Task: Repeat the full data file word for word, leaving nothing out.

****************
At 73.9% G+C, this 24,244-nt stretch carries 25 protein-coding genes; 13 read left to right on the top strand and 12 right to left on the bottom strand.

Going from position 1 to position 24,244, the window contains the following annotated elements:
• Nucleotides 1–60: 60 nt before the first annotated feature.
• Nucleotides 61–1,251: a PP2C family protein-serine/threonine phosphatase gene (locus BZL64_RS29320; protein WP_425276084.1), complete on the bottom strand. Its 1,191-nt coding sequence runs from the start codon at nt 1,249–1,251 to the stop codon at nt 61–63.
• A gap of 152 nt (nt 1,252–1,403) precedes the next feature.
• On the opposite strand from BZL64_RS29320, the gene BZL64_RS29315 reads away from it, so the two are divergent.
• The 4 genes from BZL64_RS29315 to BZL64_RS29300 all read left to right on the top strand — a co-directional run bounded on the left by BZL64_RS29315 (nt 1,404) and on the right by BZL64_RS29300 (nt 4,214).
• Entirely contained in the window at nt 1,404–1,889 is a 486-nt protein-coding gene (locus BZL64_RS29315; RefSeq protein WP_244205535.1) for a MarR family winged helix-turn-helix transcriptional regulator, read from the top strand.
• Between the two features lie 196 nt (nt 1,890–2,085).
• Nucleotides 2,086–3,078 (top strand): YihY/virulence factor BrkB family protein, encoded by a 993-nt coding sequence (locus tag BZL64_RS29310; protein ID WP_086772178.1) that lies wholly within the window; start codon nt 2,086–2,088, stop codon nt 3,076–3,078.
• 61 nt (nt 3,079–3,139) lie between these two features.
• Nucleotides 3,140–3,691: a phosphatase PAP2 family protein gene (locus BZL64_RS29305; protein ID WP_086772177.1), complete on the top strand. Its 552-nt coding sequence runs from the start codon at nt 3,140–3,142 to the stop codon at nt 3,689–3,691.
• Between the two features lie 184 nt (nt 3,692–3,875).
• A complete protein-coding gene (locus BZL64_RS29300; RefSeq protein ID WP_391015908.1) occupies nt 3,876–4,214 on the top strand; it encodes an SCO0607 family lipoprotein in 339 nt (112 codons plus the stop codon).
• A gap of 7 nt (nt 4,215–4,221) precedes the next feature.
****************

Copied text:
At 73.9% G+C, this 24,244-nt stretch carries 25 protein-coding genes; 13 read left to right on the top strand and 12 right to left on the bottom strand.

Going from position 1 to position 24,244, the window contains the following annotated elements:
• Nucleotides 1–60: 60 nt before the first annotated feature.
• Nucleotides 61–1,251: a PP2C family protein-serine/threonine phosphatase gene (locus BZL64_RS29320; protein WP_425276084.1), complete on the bottom strand. Its 1,191-nt coding sequence runs from the start codon at nt 1,249–1,251 to the stop codon at nt 61–63.
• A gap of 152 nt (nt 1,252–1,403) precedes the next feature.
• On the opposite strand from BZL64_RS29320, the gene BZL64_RS29315 reads away from it, so the two are divergent.
• The 4 genes from BZL64_RS29315 to BZL64_RS29300 all read left to right on the top strand — a co-directional run bounded on the left by BZL64_RS29315 (nt 1,404) and on the right by BZL64_RS29300 (nt 4,214).
• Entirely contained in the window at nt 1,404–1,889 is a 486-nt protein-coding gene (locus BZL64_RS29315; RefSeq protein WP_244205535.1) for a MarR family winged helix-turn-helix transcriptional regulator, read from the top strand.
• Between the two features lie 196 nt (nt 1,890–2,085).
• Nucleotides 2,086–3,078 (top strand): YihY/virulence factor BrkB family protein, encoded by a 993-nt coding sequence (locus tag BZL64_RS29310; protein ID WP_086772178.1) that lies wholly within the window; start codon nt 2,086–2,088, stop codon nt 3,076–3,078.
• 61 nt (nt 3,079–3,139) lie between these two features.
• Nucleotides 3,140–3,691: a phosphatase PAP2 family protein gene (locus BZL64_RS29305; protein ID WP_086772177.1), complete on the top strand. Its 552-nt coding sequence runs from the start codon at nt 3,140–3,142 to the stop codon at nt 3,689–3,691.
• Between the two features lie 184 nt (nt 3,692–3,875).
• A complete protein-coding gene (locus BZL64_RS29300; RefSeq protein ID WP_391015908.1) occupies nt 3,876–4,214 on the top strand; it encodes an SCO0607 family lipoprotein in 339 nt (112 codons plus the stop codon).
• A gap of 7 nt (nt 4,215–4,221) precedes the next feature.